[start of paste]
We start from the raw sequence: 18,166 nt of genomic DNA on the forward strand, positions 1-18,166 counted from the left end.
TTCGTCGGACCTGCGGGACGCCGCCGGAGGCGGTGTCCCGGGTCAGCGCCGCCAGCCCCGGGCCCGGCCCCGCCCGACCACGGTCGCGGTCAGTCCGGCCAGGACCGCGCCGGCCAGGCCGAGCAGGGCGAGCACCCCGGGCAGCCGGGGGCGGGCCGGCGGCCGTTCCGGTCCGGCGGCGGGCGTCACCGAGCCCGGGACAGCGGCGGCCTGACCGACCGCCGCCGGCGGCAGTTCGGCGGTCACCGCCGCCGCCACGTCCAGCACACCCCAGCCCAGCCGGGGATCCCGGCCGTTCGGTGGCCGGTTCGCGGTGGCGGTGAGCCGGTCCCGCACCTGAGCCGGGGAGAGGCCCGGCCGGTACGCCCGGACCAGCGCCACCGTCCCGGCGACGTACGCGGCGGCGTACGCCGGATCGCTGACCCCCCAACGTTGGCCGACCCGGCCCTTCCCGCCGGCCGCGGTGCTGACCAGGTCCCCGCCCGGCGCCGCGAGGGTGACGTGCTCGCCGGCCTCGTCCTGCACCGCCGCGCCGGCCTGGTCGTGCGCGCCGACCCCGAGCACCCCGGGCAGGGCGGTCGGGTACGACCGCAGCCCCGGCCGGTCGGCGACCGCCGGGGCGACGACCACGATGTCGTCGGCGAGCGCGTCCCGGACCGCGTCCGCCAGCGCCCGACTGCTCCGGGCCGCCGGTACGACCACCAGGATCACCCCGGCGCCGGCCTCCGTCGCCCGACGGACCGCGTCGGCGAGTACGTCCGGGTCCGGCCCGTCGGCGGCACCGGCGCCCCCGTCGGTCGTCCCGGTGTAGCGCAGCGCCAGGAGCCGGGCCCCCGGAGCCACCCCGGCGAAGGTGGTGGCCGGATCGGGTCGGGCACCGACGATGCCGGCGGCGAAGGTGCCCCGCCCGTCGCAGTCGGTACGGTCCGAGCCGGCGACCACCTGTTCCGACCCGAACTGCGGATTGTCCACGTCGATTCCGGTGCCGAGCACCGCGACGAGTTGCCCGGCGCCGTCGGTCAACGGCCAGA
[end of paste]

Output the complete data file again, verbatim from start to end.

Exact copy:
We start from the raw sequence: 18,166 nt of genomic DNA on the forward strand, positions 1-18,166 counted from the left end.
TTCGTCGGACCTGCGGGACGCCGCCGGAGGCGGTGTCCCGGGTCAGCGCCGCCAGCCCCGGGCCCGGCCCCGCCCGACCACGGTCGCGGTCAGTCCGGCCAGGACCGCGCCGGCCAGGCCGAGCAGGGCGAGCACCCCGGGCAGCCGGGGGCGGGCCGGCGGCCGTTCCGGTCCGGCGGCGGGCGTCACCGAGCCCGGGACAGCGGCGGCCTGACCGACCGCCGCCGGCGGCAGTTCGGCGGTCACCGCCGCCGCCACGTCCAGCACACCCCAGCCCAGCCGGGGATCCCGGCCGTTCGGTGGCCGGTTCGCGGTGGCGGTGAGCCGGTCCCGCACCTGAGCCGGGGAGAGGCCCGGCCGGTACGCCCGGACCAGCGCCACCGTCCCGGCGACGTACGCGGCGGCGTACGCCGGATCGCTGACCCCCCAACGTTGGCCGACCCGGCCCTTCCCGCCGGCCGCGGTGCTGACCAGGTCCCCGCCCGGCGCCGCGAGGGTGACGTGCTCGCCGGCCTCGTCCTGCACCGCCGCGCCGGCCTGGTCGTGCGCGCCGACCCCGAGCACCCCGGGCAGGGCGGTCGGGTACGACCGCAGCCCCGGCCGGTCGGCGACCGCCGGGGCGACGACCACGATGTCGTCGGCGAGCGCGTCCCGGACCGCGTCCGCCAGCGCCCGACTGCTCCGGGCCGCCGGTACGACCACCAGGATCACCCCGGCGCCGGCCTCCGTCGCCCGACGGACCGCGTCGGCGAGTACGTCCGGGTCCGGCCCGTCGGCGGCACCGGCGCCCCCGTCGGTCGTCCCGGTGTAGCGCAGCGCCAGGAGCCGGGCCCCCGGAGCCACCCCGGCGAAGGTGGTGGCCGGATCGGGTCGGGCACCGACGATGCCGGCGGCGAAGGTGCCCCGCCCGTCGCAGTCGGTACGGTCCGAGCCGGCGACCACCTGTTCCGACCCGAACTGCGGATTGTCCACGTCGATTCCGGTGCCGAGCACCGCGACGAGTTGCCCGGCGCCGTCGGTCAACGGCCAGA